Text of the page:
Right Atrium

Right AtriumĀ is one of the four chambers of the human heart. The heart is divided into four chambers, two are called atria, and the other two are ventricles. These chambers help to keep the oxygenated blood separate from deoxygenated blood and maintain the circulation of the blood in the entire body.

Deoxygenated blood enters the heart through two atria, and oxygenated blood exits the heart through two ventricles.

The blood enters the right atrium through inferior and superior vena cava.


The right atrium is located in the upper right corner of the heart above the right ventricle. There is a tricuspid valve present between the right atrium and right ventricle.


Diagram of Right Atrium

The right atrium muscular walls are much thinner than the ventricles. On the medial side, there is a muscular wall present known as the interatrial septum which separates the left and right atria. It forms a barrier so that the blood cannot pass between them.


The right atrium contains the sinoatrial node(SA node) which helps the heart in regulating its rhythm. It acts as a pacemaker and contracts the cardiac muscles. The SA node is connected to the brain via the autonomic nerves which control the heart rate in maintaining blood pressure, oxygen and carbon dioxide homoeostasis.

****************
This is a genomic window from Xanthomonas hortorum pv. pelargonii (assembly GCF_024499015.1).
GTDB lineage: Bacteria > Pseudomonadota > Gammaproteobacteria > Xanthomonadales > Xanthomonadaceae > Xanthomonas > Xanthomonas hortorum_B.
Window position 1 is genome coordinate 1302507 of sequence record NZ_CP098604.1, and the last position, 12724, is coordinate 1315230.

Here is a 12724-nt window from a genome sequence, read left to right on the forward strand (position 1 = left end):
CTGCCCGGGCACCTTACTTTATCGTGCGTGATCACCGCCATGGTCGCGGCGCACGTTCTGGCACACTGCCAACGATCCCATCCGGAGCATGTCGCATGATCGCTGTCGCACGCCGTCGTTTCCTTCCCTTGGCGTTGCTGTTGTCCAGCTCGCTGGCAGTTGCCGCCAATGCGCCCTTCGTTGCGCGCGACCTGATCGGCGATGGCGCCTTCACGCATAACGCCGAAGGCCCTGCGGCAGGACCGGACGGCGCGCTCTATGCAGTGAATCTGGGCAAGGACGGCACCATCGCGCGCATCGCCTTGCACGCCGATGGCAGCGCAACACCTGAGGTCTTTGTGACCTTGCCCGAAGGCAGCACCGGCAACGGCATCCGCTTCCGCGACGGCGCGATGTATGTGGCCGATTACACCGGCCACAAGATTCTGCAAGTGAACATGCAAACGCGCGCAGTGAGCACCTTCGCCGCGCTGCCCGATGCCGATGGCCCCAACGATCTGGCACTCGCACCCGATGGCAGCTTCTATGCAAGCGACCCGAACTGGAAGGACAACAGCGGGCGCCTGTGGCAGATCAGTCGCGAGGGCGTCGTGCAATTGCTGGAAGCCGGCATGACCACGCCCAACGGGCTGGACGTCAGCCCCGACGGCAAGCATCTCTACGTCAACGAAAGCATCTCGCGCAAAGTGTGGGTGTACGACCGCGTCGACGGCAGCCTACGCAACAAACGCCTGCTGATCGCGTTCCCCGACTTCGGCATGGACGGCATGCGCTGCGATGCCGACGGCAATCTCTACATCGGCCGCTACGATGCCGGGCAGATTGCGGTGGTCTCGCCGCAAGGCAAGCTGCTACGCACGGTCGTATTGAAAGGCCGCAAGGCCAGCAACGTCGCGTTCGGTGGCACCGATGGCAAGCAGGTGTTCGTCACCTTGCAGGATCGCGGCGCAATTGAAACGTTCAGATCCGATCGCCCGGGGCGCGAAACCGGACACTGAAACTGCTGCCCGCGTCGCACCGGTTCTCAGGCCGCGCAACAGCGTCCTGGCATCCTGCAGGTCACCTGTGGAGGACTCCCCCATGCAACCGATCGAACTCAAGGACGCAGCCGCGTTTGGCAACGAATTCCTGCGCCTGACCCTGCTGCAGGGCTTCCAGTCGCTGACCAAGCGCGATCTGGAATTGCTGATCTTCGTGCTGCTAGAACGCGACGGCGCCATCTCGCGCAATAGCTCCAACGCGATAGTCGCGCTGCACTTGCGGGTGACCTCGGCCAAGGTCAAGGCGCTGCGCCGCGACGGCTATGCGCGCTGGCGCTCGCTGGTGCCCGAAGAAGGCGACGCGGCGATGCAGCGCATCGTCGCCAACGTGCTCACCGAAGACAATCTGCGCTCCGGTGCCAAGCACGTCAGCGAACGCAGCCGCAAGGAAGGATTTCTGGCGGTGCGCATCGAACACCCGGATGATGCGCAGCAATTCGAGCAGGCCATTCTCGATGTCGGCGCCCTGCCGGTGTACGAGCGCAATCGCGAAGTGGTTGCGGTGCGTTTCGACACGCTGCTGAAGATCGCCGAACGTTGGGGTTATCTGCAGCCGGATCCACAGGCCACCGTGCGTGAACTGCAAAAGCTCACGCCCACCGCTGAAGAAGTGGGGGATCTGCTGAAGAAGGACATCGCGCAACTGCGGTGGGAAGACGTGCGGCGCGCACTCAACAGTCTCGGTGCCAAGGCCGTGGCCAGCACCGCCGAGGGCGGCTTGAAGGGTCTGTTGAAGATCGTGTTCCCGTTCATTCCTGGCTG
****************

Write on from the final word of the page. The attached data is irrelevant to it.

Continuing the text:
The deoxygenated blood enters the right atrium through superior vena cava, inferior vena cava and coronary sinus. The superior vena cava returns blood to the heart from the head, neck, arms and upper thorax region.

The blood is returned back to the heart from legs, abdomen and lower thorax region by the inferior vena cava.

Blood from the exterior of the heart is returned to the interior of the heart by the coronary sinus.


As a developing baby inside the womb, there is a small hole present in the interatrial septum called the foramen ovale. This hole allows the flow of blood from right to left atrium, so there is less blood flow to inactive lungs. By the time of birth, a small flap of tissues has covered the foramen ovale to prevent the flow of blood between two atria. By adulthood, a small indentation or marking remains where the foramen ovale once existed and is now called the foramen ovale.

In some babies, the foramen ovale fails to close and the baby is born with a hole in the heart at birth. This condition is known as patent foramen ovale.

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